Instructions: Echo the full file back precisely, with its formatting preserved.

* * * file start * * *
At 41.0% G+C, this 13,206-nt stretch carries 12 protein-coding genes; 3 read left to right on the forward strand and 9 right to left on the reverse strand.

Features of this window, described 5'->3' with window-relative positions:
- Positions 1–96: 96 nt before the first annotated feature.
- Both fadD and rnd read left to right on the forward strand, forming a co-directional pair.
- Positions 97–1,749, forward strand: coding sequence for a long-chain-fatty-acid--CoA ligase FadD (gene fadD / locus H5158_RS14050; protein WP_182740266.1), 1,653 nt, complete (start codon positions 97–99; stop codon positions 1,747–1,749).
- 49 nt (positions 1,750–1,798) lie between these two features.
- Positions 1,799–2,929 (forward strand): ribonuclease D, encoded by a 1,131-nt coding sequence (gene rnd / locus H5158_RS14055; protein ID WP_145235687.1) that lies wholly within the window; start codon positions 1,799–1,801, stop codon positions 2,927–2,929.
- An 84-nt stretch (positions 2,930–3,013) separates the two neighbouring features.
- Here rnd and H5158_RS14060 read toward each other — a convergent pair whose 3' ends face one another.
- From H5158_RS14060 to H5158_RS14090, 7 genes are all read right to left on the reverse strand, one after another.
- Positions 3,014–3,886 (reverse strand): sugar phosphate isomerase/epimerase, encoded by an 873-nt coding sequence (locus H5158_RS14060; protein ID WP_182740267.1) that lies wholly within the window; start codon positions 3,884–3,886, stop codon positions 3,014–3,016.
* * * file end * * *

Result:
At 41.0% G+C, this 13,206-nt stretch carries 12 protein-coding genes; 3 read left to right on the forward strand and 9 right to left on the reverse strand.

Features of this window, described 5'->3' with window-relative positions:
- Positions 1–96: 96 nt before the first annotated feature.
- Both fadD and rnd read left to right on the forward strand, forming a co-directional pair.
- Positions 97–1,749, forward strand: coding sequence for a long-chain-fatty-acid--CoA ligase FadD (gene fadD / locus H5158_RS14050; protein WP_182740266.1), 1,653 nt, complete (start codon positions 97–99; stop codon positions 1,747–1,749).
- 49 nt (positions 1,750–1,798) lie between these two features.
- Positions 1,799–2,929 (forward strand): ribonuclease D, encoded by a 1,131-nt coding sequence (gene rnd / locus H5158_RS14055; protein ID WP_145235687.1) that lies wholly within the window; start codon positions 1,799–1,801, stop codon positions 2,927–2,929.
- An 84-nt stretch (positions 2,930–3,013) separates the two neighbouring features.
- Here rnd and H5158_RS14060 read toward each other — a convergent pair whose 3' ends face one another.
- From H5158_RS14060 to H5158_RS14090, 7 genes are all read right to left on the reverse strand, one after another.
- Positions 3,014–3,886 (reverse strand): sugar phosphate isomerase/epimerase, encoded by an 873-nt coding sequence (locus H5158_RS14060; protein ID WP_182740267.1) that lies wholly within the window; start codon positions 3,884–3,886, stop codon positions 3,014–3,016.